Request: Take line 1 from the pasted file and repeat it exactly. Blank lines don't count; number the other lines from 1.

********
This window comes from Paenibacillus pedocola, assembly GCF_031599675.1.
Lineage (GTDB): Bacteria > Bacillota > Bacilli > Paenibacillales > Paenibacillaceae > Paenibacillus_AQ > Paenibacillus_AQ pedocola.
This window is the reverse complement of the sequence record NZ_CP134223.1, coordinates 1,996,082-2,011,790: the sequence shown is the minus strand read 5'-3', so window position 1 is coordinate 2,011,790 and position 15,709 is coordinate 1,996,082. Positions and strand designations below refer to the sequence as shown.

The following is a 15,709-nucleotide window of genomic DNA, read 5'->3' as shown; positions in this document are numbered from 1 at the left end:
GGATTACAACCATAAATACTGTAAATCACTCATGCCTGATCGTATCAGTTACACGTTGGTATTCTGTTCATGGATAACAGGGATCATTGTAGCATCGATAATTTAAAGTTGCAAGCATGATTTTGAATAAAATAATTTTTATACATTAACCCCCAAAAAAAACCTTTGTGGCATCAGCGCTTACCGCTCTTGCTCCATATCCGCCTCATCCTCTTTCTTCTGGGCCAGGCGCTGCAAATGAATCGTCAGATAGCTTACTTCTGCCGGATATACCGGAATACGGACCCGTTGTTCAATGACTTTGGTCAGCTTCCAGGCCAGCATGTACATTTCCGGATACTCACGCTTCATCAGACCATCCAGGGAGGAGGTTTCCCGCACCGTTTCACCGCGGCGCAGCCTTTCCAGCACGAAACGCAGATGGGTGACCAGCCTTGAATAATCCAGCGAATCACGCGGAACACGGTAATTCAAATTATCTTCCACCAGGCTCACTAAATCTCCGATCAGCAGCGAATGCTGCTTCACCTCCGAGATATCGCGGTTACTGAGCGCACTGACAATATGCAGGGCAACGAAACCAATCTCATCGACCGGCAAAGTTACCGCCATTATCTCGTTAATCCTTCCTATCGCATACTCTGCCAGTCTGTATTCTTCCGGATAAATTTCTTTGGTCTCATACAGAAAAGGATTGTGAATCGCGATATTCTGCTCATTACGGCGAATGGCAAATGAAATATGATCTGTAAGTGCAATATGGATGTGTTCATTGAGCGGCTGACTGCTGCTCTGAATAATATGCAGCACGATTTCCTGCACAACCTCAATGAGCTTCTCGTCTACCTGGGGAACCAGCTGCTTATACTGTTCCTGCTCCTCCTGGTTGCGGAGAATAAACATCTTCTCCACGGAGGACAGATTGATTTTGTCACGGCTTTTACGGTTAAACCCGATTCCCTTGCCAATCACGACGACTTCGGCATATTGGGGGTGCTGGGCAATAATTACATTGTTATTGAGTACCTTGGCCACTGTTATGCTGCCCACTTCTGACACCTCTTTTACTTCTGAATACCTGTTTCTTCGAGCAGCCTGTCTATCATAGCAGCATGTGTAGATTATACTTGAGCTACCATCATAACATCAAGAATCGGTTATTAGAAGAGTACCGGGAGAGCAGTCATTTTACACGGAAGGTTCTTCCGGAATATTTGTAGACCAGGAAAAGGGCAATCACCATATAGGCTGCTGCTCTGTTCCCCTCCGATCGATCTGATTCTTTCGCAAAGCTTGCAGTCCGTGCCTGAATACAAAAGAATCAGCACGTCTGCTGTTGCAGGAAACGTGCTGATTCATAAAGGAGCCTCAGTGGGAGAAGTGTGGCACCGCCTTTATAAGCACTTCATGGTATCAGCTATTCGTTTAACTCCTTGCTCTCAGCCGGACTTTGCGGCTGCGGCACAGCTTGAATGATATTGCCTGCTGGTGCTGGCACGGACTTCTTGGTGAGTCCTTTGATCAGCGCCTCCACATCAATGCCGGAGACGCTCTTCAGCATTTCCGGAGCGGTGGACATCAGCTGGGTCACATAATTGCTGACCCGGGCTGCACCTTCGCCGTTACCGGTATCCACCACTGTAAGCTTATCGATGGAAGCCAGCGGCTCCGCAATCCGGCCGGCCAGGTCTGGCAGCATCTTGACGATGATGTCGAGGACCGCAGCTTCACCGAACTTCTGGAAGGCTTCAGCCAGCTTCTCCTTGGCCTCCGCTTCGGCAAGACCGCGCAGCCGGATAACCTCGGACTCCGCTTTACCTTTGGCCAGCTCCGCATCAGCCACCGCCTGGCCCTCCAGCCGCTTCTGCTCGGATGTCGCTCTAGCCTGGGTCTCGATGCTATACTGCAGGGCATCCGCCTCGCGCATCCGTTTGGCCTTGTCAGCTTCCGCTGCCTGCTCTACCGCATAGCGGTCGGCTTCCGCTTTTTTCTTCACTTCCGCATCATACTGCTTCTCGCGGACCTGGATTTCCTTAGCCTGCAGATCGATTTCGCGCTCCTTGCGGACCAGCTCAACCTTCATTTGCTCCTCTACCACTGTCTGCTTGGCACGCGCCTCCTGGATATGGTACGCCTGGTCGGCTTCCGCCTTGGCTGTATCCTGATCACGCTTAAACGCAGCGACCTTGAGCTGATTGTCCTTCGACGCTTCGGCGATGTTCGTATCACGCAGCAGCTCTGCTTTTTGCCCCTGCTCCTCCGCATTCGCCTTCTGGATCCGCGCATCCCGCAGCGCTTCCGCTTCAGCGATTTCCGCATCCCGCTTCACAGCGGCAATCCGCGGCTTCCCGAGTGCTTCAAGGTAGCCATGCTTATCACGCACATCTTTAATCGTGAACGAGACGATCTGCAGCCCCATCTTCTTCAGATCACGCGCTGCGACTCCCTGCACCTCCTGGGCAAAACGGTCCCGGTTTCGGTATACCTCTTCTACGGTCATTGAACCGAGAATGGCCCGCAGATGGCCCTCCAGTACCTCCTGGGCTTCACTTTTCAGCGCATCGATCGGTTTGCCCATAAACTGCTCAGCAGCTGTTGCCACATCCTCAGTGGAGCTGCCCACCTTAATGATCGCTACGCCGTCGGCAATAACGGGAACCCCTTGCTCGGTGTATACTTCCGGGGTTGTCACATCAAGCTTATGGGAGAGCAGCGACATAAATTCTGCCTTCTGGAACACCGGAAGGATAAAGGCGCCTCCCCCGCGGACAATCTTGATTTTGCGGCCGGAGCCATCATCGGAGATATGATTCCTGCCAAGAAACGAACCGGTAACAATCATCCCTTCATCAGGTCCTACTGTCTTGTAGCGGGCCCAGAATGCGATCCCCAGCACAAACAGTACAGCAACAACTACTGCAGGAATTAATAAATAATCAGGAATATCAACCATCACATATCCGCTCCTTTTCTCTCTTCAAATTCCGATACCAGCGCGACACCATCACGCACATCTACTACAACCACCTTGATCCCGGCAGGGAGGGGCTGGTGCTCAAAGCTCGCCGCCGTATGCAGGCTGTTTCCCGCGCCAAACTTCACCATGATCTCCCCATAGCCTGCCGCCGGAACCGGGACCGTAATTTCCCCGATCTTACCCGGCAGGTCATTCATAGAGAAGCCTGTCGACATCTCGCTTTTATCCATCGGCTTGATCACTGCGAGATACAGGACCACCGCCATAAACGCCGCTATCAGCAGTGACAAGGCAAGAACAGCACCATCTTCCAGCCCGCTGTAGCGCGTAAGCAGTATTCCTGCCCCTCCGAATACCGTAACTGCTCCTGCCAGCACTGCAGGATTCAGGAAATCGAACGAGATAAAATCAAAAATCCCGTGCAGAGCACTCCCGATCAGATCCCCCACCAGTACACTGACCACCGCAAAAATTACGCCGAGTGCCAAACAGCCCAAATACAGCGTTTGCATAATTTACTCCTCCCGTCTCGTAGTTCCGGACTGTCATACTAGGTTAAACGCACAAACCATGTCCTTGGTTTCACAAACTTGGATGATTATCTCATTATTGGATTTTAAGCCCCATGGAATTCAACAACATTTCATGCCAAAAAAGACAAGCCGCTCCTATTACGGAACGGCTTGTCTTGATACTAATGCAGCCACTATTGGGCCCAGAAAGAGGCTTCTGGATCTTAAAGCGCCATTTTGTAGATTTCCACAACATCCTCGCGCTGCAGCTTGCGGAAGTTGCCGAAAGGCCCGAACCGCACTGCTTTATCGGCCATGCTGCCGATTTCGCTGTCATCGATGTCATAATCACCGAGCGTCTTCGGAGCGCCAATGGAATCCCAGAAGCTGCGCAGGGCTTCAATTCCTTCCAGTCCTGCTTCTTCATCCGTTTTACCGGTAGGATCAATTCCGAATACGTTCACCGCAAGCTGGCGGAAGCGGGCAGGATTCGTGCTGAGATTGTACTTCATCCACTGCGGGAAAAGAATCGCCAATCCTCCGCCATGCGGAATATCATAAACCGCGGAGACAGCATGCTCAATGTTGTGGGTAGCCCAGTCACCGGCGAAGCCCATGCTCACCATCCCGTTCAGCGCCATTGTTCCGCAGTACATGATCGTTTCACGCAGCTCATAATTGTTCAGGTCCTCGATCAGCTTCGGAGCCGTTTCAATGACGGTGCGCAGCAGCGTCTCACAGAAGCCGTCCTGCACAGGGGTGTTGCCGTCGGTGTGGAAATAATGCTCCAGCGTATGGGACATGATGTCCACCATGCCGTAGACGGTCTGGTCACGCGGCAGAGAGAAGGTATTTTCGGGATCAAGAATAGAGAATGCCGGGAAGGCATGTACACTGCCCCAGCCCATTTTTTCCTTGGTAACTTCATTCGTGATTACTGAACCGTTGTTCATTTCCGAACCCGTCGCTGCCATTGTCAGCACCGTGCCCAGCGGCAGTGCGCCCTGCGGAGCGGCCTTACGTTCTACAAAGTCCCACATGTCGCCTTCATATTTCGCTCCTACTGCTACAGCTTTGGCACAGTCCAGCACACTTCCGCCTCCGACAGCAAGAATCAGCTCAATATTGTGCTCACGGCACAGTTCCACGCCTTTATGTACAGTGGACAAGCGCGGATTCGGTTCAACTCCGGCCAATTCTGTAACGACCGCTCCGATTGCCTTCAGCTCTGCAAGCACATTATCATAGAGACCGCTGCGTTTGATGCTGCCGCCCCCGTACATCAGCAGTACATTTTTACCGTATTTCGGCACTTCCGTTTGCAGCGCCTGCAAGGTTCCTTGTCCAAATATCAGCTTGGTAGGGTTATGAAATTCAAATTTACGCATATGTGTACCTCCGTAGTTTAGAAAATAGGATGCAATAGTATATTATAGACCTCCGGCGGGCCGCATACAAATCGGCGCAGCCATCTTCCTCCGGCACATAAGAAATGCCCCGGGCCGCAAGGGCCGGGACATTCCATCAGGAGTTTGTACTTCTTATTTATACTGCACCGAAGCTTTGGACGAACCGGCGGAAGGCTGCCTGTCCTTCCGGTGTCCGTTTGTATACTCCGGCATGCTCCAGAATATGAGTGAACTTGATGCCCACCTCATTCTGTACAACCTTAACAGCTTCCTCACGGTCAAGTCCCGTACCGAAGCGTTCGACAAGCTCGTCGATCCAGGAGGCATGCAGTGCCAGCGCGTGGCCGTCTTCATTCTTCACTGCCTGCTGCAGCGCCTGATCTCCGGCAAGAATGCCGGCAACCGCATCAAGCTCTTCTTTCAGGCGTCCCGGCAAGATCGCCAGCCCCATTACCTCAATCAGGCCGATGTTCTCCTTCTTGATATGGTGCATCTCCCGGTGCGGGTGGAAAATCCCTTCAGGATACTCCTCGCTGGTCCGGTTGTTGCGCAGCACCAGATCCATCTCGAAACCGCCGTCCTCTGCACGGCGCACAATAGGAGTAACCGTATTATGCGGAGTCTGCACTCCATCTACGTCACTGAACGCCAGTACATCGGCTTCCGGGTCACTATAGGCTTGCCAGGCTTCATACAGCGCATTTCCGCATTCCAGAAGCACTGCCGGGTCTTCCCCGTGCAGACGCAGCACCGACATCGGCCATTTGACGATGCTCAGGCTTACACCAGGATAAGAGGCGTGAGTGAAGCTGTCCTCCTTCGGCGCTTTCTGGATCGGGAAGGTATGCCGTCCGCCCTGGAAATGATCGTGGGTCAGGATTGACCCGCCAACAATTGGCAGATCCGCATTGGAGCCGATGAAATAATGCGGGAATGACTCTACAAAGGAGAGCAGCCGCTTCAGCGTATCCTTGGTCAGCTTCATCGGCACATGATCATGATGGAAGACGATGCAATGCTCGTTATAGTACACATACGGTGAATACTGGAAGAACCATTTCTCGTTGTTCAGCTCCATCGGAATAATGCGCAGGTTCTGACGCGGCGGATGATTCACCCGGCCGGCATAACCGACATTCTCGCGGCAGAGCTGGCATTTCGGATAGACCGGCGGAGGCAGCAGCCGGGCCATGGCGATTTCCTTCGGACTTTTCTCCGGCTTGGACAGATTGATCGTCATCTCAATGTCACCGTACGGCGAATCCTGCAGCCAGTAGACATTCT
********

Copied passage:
This window comes from Paenibacillus pedocola, assembly GCF_031599675.1.